To compound the problem, Road Safety signs warning drivers to NOT take their eyes of the road or to slow down are adding to the problem. The Victorian government published a report in 2006 titled "inquiry into driver distraction". The report suggested that advertising on the roadside has been linked to higher crash risks.
Although no Australian study has been undertaken to show the extent of the linkage, A 2004 Canadian study found that 90% of drivers glanced at one or more signs for at least 0.75 seconds, while 20 per cent glanced for a duration longer than 2 seconds. A 2 second distraction can easily lead to a head on collision or any other type of accident.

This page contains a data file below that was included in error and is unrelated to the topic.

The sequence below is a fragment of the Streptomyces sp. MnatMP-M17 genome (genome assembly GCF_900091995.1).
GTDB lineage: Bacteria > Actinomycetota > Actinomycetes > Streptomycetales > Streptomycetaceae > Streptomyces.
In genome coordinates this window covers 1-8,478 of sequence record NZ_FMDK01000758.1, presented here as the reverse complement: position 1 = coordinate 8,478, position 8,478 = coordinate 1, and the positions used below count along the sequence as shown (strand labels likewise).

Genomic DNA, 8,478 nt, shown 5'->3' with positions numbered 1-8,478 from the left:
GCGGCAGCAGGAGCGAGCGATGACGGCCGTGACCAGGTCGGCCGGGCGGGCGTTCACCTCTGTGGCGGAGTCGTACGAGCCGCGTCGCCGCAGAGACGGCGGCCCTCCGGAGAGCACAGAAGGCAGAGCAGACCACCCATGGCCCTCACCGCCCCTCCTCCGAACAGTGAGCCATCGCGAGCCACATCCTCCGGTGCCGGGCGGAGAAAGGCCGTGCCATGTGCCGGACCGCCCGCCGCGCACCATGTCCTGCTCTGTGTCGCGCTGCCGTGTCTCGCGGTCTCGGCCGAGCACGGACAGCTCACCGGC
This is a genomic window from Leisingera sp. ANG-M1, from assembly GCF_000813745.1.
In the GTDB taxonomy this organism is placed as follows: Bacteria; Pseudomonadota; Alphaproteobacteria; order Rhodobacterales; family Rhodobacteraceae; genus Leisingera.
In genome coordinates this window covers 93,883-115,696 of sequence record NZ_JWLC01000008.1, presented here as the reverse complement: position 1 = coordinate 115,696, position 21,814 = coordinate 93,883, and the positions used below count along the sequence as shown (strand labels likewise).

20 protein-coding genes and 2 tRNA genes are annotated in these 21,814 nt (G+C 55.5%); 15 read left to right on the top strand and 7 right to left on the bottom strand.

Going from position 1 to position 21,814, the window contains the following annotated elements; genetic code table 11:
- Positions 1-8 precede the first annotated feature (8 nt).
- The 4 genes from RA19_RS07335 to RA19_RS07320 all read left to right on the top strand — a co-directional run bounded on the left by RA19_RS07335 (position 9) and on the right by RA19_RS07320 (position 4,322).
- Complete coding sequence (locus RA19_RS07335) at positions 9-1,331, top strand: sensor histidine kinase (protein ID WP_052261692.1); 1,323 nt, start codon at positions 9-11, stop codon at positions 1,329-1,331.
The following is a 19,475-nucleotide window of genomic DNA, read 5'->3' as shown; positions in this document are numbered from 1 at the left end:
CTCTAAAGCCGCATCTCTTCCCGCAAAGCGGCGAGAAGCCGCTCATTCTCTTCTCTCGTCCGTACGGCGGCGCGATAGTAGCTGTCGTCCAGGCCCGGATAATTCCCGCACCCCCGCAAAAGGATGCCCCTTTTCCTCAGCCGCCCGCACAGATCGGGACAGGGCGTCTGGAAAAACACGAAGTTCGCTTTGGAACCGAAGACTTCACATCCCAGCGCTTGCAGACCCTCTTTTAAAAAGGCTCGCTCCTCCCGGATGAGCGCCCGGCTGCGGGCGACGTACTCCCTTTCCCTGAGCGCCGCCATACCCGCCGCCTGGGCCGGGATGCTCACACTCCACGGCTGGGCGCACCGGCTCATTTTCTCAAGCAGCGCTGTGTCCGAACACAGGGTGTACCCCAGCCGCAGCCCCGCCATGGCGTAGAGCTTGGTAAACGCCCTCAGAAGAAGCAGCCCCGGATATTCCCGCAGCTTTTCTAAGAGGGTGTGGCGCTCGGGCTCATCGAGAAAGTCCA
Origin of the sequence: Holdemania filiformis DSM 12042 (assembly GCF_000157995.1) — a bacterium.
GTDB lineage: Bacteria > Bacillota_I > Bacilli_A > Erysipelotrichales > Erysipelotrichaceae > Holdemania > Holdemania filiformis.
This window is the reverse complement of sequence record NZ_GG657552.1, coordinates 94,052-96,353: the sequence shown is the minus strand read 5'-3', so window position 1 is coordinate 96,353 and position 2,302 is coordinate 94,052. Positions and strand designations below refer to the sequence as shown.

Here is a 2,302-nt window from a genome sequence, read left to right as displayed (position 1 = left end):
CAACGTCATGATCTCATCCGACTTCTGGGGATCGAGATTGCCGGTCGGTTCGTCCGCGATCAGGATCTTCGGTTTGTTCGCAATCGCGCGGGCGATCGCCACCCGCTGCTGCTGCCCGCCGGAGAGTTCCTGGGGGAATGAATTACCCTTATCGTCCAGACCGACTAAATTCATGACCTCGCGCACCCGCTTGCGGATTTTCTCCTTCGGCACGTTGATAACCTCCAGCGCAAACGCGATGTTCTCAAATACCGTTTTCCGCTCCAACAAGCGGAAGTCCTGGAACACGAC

So if the State/Federal governments are really keen to reduce the road toll, why are they selling more and more government owned space for road side advertising? And more importantly, why are they advertising - road safety messages - on distracting road signs?
In 2005 The Age reported a survey (conducted by AAMI) of 2400 drivers across Victoria and found that just under half of the Victorian respondents said they had been distracted by roadside billboards. The survey also found Victorian motorists to be the most cynical in the nation about speed cameras. 60% of Victorians believe that Speed Cameras are not reliable while 89% admitted to sometimes speeding.